You love your partner—that’s a given. But are you still “in love?” Be honest. You know the difference. You know what I mean. Do you still feel the magic? The awe and wonder? The thrill of being with your special someone, that tingling sensation when you lock eyes, brush arms, or hear that sweet voice—even on the phone?
Or has your life together become humdrum—happy, content, but missing the spark, the fire you felt on those hot and heavy first dates, the flame that set your heart aflutter? Like I said, you love this person, and you’re not leaving. But you’re wondering how that thing you thought could never happen to the two of you did happen, that thing that only happens to other couples. You’re wondering how you woke up one day and your relationship became … ordinary—drained of its romantic energy, practical but not passionate, satisfactory but not satisfying, warm but not … hot.
All sorts of things have been written about how infatuation wears off and you’re left living with or married to a real, flawed person you thought was perfect when your relationship was new. And yes, that happens. And all sorts of things have been suggested for restoring romance to your routine … Date nights … Love notes … Sex toys … Hotel rooms … Scented candles.
But most of the tips and tricks on these lists merely create opportunities or ripen the mood for physical intimacy, as if having more sex is all it takes to reclaim your emotional connection. Sex is great, but it can’t draw the feeling forth. It can’t make it happen if … well, if it just isn’t happening. So what can you do? Here’s what—a list of new things to try to get your old groove back.
1. Play truth or dare. Be gentle and kind, but push the envelope and ask the questions you’ve always wanted answered. Make the dares fun and sexy, never embarrassing, demeaning, or punitive. Be willing to surprise each other—with both your honesty and your humility. The only hard and fast rule of the game is first, do no harm. Other than that, it’s open season. You will learn things about each other that you didn’t know and free up areas of conversation that were closed before. The game will break down walls and open up new pathways for communication and connection. Go ahead, I dare you.
2. Sit face to face on the floor a few inches away from each other with your eyes closed for 15 minutes. No talking. No touching. Just feel each other’s presence. Listen to your partner’s breath. Imagine his or her thoughts. Imagine holding your partner and doing intimate things together. For the last minute of the exercise (you’ll want to use a timer), imagine your partner isn’t there. Pretend you’re alone and let yourself feel the absence, the isolation. When the minute is up, open your eyes, gaze at your partner, and hug. You will connect heart-to-heart in a way that reminds each of you why you chose to be with one another.
3. Share your earliest childhood memories. You may have already shared these with each other, but return for half an hour or so to this fertile emotional ground. Try to remember the smells and sounds, the feelings you experienced, to taste the flavor of those early, formative years. Doing this will bring out the child in you, unleash your playful spirit, and free you to feel more uninhibited with your partner, both emotionally and physically. If you have unpleasant memories of your past, sharing these has the potential create or strengthen the intimate bond you have with your partner and engage him or her more fully in your healing.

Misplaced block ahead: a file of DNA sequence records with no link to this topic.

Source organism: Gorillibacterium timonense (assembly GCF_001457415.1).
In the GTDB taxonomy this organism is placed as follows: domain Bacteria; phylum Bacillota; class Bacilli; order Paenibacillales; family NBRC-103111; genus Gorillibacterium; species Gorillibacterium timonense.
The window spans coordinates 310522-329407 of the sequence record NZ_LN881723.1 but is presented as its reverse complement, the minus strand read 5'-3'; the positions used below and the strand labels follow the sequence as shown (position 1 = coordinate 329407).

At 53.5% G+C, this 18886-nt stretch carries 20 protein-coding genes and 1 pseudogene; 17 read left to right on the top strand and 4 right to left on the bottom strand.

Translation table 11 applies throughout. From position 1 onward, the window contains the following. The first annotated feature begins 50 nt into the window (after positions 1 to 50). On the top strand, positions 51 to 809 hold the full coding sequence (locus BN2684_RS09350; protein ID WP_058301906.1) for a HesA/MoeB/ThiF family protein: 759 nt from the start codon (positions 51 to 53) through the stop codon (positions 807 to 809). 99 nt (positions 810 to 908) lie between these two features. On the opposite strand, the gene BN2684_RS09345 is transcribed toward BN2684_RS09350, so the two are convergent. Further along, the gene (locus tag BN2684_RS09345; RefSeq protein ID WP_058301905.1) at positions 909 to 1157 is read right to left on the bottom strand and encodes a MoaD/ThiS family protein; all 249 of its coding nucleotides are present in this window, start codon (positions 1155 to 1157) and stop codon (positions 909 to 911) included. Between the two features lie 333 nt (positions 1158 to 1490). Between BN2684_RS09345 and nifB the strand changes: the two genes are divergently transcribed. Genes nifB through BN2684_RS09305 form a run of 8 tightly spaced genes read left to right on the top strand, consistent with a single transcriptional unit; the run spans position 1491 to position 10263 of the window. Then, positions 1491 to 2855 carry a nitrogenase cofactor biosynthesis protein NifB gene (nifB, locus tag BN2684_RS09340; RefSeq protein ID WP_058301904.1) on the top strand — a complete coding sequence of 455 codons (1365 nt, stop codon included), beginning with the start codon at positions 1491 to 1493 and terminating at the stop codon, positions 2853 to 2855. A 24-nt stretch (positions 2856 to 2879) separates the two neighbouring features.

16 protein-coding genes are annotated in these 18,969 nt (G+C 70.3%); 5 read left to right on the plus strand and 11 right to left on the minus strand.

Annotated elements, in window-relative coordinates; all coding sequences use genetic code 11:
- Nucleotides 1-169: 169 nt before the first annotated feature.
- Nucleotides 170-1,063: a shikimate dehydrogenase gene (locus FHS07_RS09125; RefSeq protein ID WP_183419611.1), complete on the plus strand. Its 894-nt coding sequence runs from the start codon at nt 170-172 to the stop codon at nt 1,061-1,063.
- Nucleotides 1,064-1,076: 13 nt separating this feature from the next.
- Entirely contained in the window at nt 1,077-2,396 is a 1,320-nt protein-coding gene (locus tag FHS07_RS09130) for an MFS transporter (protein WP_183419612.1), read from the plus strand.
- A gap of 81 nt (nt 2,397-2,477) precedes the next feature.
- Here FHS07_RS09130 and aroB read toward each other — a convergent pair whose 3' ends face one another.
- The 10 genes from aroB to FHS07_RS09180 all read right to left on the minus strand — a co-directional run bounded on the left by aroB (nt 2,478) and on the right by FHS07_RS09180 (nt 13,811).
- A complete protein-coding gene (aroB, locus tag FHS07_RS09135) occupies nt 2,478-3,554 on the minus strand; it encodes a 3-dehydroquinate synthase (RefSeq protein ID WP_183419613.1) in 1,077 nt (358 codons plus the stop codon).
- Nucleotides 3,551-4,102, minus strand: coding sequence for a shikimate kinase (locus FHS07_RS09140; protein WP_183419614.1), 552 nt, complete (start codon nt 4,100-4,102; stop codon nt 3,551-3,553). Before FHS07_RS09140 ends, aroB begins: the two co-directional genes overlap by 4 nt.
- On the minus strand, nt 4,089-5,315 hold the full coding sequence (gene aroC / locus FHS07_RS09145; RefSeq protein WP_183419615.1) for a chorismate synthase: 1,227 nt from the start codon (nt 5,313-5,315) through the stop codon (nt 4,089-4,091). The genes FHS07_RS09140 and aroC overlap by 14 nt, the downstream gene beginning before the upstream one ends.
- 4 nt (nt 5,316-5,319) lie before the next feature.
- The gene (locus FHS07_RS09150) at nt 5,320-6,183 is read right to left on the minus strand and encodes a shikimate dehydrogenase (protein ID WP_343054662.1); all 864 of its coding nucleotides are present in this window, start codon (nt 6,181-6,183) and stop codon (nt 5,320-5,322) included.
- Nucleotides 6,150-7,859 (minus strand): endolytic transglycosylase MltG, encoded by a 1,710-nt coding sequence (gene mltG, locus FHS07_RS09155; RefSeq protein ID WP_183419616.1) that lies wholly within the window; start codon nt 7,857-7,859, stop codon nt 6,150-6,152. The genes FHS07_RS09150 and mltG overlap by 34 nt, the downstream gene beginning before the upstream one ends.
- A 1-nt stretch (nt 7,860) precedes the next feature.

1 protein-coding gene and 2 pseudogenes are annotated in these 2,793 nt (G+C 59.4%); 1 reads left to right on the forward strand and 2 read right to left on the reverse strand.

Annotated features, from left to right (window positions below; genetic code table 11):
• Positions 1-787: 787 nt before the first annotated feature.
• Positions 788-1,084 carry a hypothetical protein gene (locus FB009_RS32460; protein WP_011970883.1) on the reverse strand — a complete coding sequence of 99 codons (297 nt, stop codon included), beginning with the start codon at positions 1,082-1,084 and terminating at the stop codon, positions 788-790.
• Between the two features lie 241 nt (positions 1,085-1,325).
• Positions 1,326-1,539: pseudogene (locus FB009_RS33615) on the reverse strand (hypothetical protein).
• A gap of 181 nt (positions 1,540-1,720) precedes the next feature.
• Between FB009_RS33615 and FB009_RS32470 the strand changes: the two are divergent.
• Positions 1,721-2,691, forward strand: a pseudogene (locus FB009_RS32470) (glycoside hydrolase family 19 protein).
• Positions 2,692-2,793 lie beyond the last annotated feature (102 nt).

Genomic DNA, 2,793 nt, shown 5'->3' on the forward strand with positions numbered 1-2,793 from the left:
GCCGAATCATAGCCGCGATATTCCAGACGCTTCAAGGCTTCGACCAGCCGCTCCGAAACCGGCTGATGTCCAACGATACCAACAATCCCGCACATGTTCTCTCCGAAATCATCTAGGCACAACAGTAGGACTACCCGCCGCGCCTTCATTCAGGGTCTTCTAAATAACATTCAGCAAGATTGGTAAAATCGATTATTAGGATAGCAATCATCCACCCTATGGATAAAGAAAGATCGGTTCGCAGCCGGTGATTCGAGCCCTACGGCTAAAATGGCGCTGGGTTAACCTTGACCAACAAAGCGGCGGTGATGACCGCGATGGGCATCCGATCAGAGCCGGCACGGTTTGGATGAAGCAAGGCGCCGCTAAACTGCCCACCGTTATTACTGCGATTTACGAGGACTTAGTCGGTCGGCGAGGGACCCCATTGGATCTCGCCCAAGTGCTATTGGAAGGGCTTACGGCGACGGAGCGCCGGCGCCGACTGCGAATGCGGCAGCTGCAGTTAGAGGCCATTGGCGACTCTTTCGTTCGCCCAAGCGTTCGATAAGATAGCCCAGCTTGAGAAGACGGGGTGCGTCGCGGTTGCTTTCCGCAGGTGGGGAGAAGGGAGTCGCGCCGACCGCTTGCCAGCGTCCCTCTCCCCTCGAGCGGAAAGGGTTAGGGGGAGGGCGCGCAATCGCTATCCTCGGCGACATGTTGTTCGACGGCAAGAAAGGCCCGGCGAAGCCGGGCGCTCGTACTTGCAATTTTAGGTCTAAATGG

4. Write down the story of how you first met and compare notes. You don’t have to be great or even good writers to benefit from this exercise. Just sit down and tap out a few paragraphs, filling them with every detail you can remember. Each of you has probably told this story many times to family and friends, and you have your communal, approved version. When you write it this time, make it your own personal tale, and give yourself permission for it to differ in places from the one you tell together. Surprise your partner and maybe yourself with something you’d forgotten or held back. And relive the excitement. Returning to the creation story of your relationship will return you to the flood of feelings you felt and free you to relive those feelings. Let the wave overtake you. Imagine you’re right back there in that bar or restaurant, on that beach or in that conference room, or wherever it was you first set eyes on each other. Just go there … and be there again.
5. Watch a sunrise together. There is something magical, mystical, and entirely rejuvenating about watching the sun’s light break over the horizon. A new day. A new dawn. An overwhelming brightness and the sense of unlimited possibility. Turn your phones off or better yet, leave them in the car or at home. You’re not there to take photos or share them on Instagram. You’re there to be fully present with your partner as you witness the miracle of renewal. The moment the sun’s fiery dome rises, make a silent promise to each other. Repeat it to yourself, then release the promise towards the glowing ball of light and pledge to renew it with each and every new day. You will feel reconnected to your partner in a way that is tied to the rhythm of the universe.
So if you’re looking to get back that lovin’ feeling, do yourself—and your partner—a favor and try some of these fire-starters. You’ve got nothing to lose, and they might just help you fall back in love.
Author: Thomas G. Fiffer, Executive Editor at The Good Men Project, is a graduate of Yale and holds an M.A. in creative writing from the University of Illinois at Chicago. He posts regularly on his blog, Tom Aplomb, and serves as Editor of Westport's HamletHub, a local online news and information service. He is also a featured storyteller with MouseMuse Productions and is working on his first novel.
This was originally posted by The Good Men Project.